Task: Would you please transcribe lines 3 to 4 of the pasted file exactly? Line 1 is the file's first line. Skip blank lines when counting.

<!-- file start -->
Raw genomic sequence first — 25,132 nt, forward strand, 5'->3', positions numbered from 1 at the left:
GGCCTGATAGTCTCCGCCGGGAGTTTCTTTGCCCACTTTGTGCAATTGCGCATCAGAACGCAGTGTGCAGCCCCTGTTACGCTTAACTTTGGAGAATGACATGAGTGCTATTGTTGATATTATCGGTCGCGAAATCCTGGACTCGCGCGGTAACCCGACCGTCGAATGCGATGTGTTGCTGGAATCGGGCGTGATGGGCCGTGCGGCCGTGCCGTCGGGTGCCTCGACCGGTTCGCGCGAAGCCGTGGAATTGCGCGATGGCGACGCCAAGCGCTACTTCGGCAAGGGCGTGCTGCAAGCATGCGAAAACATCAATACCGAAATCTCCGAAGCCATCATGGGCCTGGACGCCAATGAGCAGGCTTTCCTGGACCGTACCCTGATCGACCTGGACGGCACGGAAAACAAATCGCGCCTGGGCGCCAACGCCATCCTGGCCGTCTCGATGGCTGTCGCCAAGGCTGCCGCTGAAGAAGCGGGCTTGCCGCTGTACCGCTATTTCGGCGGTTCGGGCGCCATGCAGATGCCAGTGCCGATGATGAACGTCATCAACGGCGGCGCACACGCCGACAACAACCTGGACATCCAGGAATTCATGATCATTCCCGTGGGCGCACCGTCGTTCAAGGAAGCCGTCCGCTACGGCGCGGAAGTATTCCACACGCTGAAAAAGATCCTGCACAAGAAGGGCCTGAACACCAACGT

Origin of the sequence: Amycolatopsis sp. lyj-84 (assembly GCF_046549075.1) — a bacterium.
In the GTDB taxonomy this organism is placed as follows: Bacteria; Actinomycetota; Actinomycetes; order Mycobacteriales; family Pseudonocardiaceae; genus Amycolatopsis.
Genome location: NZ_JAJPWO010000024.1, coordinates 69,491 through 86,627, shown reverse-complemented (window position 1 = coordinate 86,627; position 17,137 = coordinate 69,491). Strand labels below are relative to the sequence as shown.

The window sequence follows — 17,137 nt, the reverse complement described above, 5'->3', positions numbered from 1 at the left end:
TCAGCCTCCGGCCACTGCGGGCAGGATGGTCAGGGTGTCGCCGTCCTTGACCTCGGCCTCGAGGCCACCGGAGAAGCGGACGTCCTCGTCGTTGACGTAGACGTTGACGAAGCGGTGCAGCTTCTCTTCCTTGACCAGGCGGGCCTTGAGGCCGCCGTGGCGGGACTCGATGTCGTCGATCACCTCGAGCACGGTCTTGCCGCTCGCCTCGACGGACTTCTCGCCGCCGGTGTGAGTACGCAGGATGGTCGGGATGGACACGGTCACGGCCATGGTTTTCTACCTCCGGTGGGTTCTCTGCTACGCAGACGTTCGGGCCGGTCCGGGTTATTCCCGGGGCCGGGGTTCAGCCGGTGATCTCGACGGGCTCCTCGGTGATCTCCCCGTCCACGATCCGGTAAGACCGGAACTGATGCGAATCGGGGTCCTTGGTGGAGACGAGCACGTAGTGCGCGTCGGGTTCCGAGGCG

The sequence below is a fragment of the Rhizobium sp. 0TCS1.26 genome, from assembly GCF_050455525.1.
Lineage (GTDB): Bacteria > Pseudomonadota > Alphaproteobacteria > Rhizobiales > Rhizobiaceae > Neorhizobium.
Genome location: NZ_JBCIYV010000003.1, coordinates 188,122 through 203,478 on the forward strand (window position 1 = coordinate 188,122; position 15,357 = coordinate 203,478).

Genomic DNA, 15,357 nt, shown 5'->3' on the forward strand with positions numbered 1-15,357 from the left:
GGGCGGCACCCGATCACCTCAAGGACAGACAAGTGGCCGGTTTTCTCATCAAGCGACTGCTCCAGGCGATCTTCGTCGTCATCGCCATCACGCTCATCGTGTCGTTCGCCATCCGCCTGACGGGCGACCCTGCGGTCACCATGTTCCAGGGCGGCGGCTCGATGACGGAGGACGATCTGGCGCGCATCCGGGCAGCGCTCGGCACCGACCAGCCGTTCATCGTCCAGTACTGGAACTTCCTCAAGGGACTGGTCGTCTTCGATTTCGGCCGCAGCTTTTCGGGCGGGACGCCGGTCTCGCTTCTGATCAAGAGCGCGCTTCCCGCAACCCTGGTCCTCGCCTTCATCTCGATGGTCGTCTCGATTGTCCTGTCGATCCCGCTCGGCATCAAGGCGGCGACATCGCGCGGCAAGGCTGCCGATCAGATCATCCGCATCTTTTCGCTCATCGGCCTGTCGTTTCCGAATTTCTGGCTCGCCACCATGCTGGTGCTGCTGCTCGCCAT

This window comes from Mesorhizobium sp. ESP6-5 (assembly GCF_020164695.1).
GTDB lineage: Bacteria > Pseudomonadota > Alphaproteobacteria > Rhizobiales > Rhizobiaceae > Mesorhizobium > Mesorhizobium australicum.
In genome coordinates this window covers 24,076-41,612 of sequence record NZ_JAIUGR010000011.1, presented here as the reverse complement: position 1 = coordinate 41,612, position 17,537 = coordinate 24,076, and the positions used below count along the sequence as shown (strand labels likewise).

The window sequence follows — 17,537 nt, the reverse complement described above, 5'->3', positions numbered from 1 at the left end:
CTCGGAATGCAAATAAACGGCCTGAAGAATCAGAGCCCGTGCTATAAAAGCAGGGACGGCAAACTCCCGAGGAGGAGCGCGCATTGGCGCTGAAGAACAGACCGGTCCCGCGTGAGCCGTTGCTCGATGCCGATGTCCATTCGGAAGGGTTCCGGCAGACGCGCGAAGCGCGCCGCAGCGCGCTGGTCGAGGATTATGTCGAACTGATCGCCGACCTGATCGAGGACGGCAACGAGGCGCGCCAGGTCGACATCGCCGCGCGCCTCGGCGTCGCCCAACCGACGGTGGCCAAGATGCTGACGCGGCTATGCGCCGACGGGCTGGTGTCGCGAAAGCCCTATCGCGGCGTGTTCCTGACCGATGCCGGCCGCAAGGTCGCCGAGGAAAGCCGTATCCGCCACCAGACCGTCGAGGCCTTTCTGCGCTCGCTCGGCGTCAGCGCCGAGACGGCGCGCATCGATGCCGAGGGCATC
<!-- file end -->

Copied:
Origin of the sequence: Amycolatopsis sp. lyj-84 (assembly GCF_046549075.1) — a bacterium.
In the GTDB taxonomy this organism is placed as follows: Bacteria; Actinomycetota; Actinomycetes; order Mycobacteriales; family Pseudonocardiaceae; genus Amycolatopsis.